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PUBLIC OPINION REPORT

Washington Public Affairs Campaigns; Beltway Elites on the Ingredients for Success and Failure


DATA SUMMARY

StrategyOne’s research posed two (2) basic questions: 1. “Aside from political donations, when an interest group decides to run an integrated public affairs campaign in Washington, which THREE of the following things do you think are the most important ingredients in a successful public affairs campaign inside the beltway?” Total Building strong grassroots support outside the beltway

45%

Building a large and diverse coalition of like minded groups inside the beltway

31%

Developing messaging, framing the issue to their advantage, and owning the vocabulary used to discuss the issue

30%

Having a strong government relations or lobbying team

29%

Having a well designed, data-driven strategy

27%

Having a strong media relations team

25%

Developing studies that support their goals

23%

Having a compelling or well-known spokesperson

17%

Targeted advertising

15%

2. “And which ONE of these is typically the reason why a public affairs campaign fails?” Total Poor message development

24%

Limited grassroots support outside the beltway

13%

Not developing studies that support their goals

10%

A poorly designed, intuition based strategy

12%

A weak government relations or lobbying team

9%

A small and narrow coalition of like minded groups inside the beltway

9%

A weak media relations team

8%

Minimal or poorly executed advertising

5%

A poor spokesperson

4%

STRATEGYONE’S BELTWAY BAROMETER StrategyOne launched its newest research product, the Beltway Barometer, in July 2008. Through StrategyOne’s Beltway Barometer clients gain (1) a better understanding of the elite opinion landscape on their issue, (2) quantitative benchmark data that can be repeated periodically to track an issue or a campaign’s progress over time, (3) the opportunity to test messaging and issue framing, and (4) data that can be compared with national general consumer research to identify areas of agreement and disconnect between elite and popular opinion. Beltway Barometer data has been featured in The Washington Post Magazine, in which futurists’ predictions about Washington in 2025 were tested among Washington elites and reported in the August 31, 2008 edition.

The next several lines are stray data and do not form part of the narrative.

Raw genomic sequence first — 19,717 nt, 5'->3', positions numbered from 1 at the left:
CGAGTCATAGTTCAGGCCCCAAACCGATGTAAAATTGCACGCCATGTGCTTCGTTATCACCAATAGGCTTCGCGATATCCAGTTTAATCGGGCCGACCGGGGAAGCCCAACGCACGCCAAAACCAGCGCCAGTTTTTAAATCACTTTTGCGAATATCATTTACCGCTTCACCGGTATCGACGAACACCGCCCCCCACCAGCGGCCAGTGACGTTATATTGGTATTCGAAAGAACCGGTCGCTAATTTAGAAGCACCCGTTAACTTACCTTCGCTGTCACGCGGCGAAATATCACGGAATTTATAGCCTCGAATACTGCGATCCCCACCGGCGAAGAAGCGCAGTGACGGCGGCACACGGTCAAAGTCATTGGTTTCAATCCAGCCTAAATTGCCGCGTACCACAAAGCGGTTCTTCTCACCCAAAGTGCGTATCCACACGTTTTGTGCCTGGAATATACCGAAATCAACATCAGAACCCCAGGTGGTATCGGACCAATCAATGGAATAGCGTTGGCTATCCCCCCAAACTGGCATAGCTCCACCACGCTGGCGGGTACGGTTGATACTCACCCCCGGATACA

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PUBLIC AFFAIRS CAMPAIGNS

WASHINGTON PUBLIC AFFAIRS CAMPAIGNS; BELTWAY ELITES ON THE INGREDIENTS FOR SUCCESS AND FAILURE BY: ROBERT MORAN

What are the winning ingredients to a public affairs campaign in Washington? Practitioners may have assumptions that they apply to specific situations, but there simply isn’t much data on what tools are considered more useful than others and what missing or poorly executed tools ensure defeat. Until now. Using the Beltway Barometer, StrategyOne’s proprietary survey research instrument among Washington elites, we now have a better understanding of which public affairs tools lead to success and the reasons why these campaigns fall flat. The Sample: Washington Elites The sample for this survey is a full-spectrum array of Washington influencers: • 1200 elite respondents from metro Washington’s most affluent zip codes surveyed via home phone; • Working or having worked in the White House, Congress, Supreme Court, Pentagon, a federal agency, a think tank, trade association, non-profit association, NGO, media, lobbying firm, Washington law firm, PAC, political consulting firm, paid member of a campaign staff, national political party (DNC, DSCC, DCCC, RNC, RSCC, NRCC) or public relations firm; • With at least a college degree (the majority have advanced degrees) and earning at least $50,000 (the median bracket is $100,000-$149,000); • Split by Presidential vote (600 Republicans and 600 Democrats) The Questions Our research posed two (2) basic questions: 1. “Aside from political donations, when an interest group decides to run an integrated public affairs campaign in Washington, which THREE of the following things do you think are the most important ingredients in a successful public affairs campaign inside the beltway?” 2. “And which ONE of these is typically the reason why a public affairs campaign fails?” In each instance a robust list of options was presented to respondents ranging from grassroots to targeted advertising.

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People + Message + Lobbying Firepower The data is clear that the bulk of Washington elites view public affairs success as the strategic use of three basic tools – people power (grassroots and a diverse Washington coalition), a message that advantageously frames the issue, and a strong government relations team. In short, the recipe for success is engaged citizens singing together from the same song sheet supported by lobbyists who amplify the tune on Capitol Hill.

Total

Democrat

Republican

Building strong grassroots support outside the beltway

45%

47%

43%

Building a large and diverse coalition of like minded groups inside the beltway

31%

33%

28%

Developing messaging, framing the issue to their advantage, and owning the vocabulary used to discuss the issue

30%

30%

31%

Having a strong government relations or lobbying team

29%

26%

31%

Having a well designed, data-driven strategy

27%

30%

23%

Having a strong media relations team

25%

23%

28%

Developing studies that support their goals

23%

25%

21%

Having a compelling or well-known spokesperson

17%

15%

19%

Targeted advertising

15%

13%

17%

Washington opinion elites chose “building strong grassroots support outside the Beltway” as the most important ingredient for success. More than anything else, beltway elites believe that success in Washington begins by mobilizing people outside it. After “building strong grassroots support outside the beltway” (45%), “building a large and diverse coalition of like minded groups inside the beltway” (31%) was the second most frequently chosen tool. Based on this research, it is clear that Washington elites believe that public affairs success begins with grassroots support and builds strength in Washington through a diverse array of coalition partners - an outside-in approach.

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PUBLIC AFFAIRS CAMPAIGNS